The Invention of Sound by Chuck Palahniuk (Review by Gregory W. Nieratka)

3 min read

Rating: 4.8/5

I had heard the stories. People passing out or even vomiting in public. All because Chuck Palahniuk was on stage, reading them a story. The now infamous story in question was from his book “Haunted” and its name: “Guts.” As the legend goes, over 100 people passed out at various book readings. These incidents weren’t contained to one state or even one country. This was a worldwide phenomenon. The true power of the spoken word. Hearing about those physical reactions fascinated me. I have been moved unwillingly through the full spectrum of emotions thanks to music but never from just hearing a story. Having just finished “The Invention of Sound” I truly hope that when Chuck goes on tour for this book, he does NOT read any of it. I want to keep both my record for passing out in public and my shoes, spotless and vomit free.

“The Invention of Sound” is divided into 3 parts of almost equal length but the gravity and power of the story constantly build like a snowball rolling down a mountain. The reader follows a handful of tortured characters as they move through the worlds their actions have created for themselves. Each character is a thread in the tapestry that is Chuck’s latest piece of nihilistic transgressive fiction. In this case they aren’t just threads. They are long fuses, smoldering and sputtering towards a powder keg that is the climax of yet another fantastic dark lurid tale.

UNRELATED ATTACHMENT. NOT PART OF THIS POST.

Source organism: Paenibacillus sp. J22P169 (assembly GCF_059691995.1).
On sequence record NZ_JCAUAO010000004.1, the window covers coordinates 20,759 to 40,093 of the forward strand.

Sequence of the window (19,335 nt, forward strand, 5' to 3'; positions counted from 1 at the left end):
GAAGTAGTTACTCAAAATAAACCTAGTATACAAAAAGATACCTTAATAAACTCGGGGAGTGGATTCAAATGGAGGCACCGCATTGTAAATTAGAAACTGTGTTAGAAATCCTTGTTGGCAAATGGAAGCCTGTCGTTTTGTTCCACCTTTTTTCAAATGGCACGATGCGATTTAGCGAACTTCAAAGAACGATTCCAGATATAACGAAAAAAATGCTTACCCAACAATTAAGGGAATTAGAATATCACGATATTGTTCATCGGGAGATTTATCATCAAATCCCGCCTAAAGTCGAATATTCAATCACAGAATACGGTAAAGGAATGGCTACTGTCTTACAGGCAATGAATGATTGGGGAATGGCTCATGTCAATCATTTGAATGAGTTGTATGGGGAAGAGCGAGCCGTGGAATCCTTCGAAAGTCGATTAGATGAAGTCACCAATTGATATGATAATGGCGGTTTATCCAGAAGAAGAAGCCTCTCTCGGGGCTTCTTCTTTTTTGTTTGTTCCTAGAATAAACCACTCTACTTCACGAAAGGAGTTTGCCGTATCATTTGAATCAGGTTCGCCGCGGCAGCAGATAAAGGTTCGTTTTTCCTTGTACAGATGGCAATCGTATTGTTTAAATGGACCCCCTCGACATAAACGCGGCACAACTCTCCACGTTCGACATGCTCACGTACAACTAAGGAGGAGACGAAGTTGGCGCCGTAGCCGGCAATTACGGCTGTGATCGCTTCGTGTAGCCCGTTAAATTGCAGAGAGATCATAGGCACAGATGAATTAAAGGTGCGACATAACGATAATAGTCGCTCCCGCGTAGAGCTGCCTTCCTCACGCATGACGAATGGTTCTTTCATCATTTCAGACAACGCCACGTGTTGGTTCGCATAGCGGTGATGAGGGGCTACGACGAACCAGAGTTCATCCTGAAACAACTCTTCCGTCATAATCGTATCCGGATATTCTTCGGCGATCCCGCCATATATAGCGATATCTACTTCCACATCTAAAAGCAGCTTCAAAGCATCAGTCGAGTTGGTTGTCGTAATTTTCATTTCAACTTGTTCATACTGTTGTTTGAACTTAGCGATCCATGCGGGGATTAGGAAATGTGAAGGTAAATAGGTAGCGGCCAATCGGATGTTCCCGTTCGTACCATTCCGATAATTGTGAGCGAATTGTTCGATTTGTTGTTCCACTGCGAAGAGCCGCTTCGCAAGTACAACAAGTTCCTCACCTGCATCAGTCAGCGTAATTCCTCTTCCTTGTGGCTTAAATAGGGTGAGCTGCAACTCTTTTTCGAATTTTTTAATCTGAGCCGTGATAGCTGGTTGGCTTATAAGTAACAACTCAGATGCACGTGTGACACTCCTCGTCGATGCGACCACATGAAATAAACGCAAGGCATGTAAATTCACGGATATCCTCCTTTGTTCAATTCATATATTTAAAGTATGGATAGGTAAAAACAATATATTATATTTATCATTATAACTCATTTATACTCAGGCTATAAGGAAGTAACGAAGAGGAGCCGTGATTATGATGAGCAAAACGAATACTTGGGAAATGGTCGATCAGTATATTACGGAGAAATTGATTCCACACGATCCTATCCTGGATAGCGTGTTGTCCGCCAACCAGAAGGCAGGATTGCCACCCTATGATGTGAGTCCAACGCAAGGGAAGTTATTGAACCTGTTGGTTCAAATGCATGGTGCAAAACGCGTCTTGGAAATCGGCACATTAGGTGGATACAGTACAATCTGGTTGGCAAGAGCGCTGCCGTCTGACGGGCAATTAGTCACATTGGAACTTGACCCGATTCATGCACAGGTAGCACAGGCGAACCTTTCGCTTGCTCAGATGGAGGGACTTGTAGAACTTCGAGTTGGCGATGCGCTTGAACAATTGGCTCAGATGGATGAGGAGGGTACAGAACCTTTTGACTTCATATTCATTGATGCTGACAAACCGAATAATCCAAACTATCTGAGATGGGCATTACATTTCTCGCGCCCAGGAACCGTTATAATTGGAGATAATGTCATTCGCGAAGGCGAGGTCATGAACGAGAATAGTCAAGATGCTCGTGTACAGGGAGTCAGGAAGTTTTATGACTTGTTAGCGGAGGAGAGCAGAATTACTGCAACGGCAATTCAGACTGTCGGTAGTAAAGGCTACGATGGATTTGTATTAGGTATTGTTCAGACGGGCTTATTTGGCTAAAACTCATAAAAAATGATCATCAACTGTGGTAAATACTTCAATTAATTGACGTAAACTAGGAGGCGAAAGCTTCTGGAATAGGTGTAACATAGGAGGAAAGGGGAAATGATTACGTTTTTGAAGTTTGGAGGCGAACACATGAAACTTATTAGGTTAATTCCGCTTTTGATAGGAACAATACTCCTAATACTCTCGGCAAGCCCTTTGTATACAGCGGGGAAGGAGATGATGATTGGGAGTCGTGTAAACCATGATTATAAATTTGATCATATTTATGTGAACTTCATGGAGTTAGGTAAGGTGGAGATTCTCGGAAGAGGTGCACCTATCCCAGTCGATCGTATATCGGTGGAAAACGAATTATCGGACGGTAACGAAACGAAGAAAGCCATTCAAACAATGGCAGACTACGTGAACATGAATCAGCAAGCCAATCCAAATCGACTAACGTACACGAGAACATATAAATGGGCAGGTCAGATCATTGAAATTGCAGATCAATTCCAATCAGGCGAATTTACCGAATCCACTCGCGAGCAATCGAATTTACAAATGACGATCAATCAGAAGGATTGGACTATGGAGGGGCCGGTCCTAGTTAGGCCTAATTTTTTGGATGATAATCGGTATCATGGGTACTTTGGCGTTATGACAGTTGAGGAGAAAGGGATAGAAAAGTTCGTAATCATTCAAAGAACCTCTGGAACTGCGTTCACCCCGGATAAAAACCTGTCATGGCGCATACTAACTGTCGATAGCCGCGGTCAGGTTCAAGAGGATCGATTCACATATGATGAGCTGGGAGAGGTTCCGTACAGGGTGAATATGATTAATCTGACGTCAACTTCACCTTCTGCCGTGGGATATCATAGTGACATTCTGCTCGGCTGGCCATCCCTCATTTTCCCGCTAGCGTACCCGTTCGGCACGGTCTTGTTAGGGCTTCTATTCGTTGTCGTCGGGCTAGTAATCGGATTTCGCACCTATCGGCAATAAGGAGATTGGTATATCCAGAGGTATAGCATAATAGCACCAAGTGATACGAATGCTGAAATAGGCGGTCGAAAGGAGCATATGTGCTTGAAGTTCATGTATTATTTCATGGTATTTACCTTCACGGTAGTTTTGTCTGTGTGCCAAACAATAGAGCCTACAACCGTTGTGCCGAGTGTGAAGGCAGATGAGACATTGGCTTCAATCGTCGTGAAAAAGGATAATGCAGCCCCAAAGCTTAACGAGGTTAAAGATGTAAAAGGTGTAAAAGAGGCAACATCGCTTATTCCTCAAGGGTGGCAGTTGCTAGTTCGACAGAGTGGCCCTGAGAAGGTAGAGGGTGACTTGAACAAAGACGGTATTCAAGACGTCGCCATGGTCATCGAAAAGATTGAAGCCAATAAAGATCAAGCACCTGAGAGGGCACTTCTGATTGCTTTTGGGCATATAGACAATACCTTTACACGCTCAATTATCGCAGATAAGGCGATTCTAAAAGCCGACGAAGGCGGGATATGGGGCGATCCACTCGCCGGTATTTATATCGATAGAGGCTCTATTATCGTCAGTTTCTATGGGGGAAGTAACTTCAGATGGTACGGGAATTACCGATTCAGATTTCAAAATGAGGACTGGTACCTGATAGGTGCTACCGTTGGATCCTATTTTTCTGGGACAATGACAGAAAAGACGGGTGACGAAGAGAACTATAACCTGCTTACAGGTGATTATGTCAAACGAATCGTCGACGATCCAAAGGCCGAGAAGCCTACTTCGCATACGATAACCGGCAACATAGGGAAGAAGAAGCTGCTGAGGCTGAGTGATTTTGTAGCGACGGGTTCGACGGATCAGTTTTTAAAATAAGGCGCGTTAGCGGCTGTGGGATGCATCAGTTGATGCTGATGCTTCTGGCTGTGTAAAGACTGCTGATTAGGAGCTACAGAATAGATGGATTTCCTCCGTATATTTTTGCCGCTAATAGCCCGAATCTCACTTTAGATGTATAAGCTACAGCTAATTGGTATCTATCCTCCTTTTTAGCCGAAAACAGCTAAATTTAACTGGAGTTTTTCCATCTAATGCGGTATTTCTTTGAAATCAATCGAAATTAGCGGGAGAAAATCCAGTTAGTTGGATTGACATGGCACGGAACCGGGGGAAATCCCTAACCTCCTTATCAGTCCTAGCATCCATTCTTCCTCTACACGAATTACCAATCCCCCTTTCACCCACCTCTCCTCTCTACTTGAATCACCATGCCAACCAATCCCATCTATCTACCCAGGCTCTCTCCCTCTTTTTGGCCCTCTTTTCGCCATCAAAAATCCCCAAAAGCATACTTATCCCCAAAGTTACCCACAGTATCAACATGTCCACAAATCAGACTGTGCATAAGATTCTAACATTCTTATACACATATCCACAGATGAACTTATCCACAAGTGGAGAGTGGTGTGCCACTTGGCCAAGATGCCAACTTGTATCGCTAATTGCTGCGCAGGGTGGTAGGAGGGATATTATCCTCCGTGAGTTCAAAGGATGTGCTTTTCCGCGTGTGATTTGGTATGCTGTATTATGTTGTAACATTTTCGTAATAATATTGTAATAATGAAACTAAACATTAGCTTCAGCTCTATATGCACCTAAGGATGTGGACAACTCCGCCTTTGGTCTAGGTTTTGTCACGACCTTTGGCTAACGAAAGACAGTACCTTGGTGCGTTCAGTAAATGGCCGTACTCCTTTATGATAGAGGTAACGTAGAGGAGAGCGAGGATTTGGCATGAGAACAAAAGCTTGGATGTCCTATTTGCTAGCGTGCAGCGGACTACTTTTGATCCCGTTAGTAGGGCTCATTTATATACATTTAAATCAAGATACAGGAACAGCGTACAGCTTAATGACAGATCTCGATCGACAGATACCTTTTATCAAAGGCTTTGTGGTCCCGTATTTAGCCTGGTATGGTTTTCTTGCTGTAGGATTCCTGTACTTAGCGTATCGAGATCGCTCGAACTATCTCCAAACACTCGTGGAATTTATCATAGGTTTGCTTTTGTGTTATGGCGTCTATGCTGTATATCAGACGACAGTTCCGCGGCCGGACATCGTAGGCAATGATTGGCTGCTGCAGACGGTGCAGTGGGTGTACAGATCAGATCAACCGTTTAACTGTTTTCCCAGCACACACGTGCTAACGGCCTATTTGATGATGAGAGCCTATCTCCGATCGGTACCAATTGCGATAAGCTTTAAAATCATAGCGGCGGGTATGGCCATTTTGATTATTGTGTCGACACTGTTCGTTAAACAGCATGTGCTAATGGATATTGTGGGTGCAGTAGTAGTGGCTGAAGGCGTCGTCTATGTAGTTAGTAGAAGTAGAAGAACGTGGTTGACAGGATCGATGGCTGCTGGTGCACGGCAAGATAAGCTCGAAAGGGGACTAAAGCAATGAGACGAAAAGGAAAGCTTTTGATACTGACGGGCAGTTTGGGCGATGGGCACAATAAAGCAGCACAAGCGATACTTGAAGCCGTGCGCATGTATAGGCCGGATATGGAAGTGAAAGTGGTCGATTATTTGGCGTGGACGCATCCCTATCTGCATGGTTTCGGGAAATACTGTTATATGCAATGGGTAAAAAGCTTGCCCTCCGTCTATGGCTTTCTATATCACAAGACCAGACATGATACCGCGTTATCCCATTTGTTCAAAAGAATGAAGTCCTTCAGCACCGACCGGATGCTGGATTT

The story focuses on 2 protagonists: Gates Foster & Mitzi Ives. Gates lost his daughter 17 years ago and has never stopped searching for her. His search parallels the life of Hollywood legend Mitzi Ives. She is latest to take the helm of the family business, creating all of the sounds that give films their believability.

This story is a masterfully orchestrated dance of not only seemingly disconnected characters but also unrelated locations. Recording studios, airports, comic book conventions, award shows, panic rooms, the dark web, and one of Chuck’s favorite settings: group therapy sessions.

The story arc of “The Invention of Sound” had some clear and obvious breadcrumbs that foreshadowed what was soon to come. Those little clues give the reader quick wins, keep you glued to the page.

Much like Chuck’s other books, there are insights & social commentaries sprinkled throughout the entirety of the book. From the opening pages, it is clear this dark tale has a deeper meaning than what is shown on the surface. It isn’t until the finale of the story that Chuck hits you over the head with his thesis statement. His masterstroke is delivered in such a way that as I re-read it, each time the voice in my head got louder. It was as if someone was shouting it into my face, spittle and all. Read spittle, hear tears.

Nothing could prepare me for the true climax. As the book reached its final crescendo, my body unblinkingly pressed on feeling both nauseous and uneasy. I have never had such a visceral reaction to literature as I had with this story. Parts of the story had me in sudden cold sweats. Others had me angrily, almost violently, turning the pages.

As the fuses that are the plot reached their crescendo, nausea and sheer discomfort were real. I now understand all the stories about the Guts effect.

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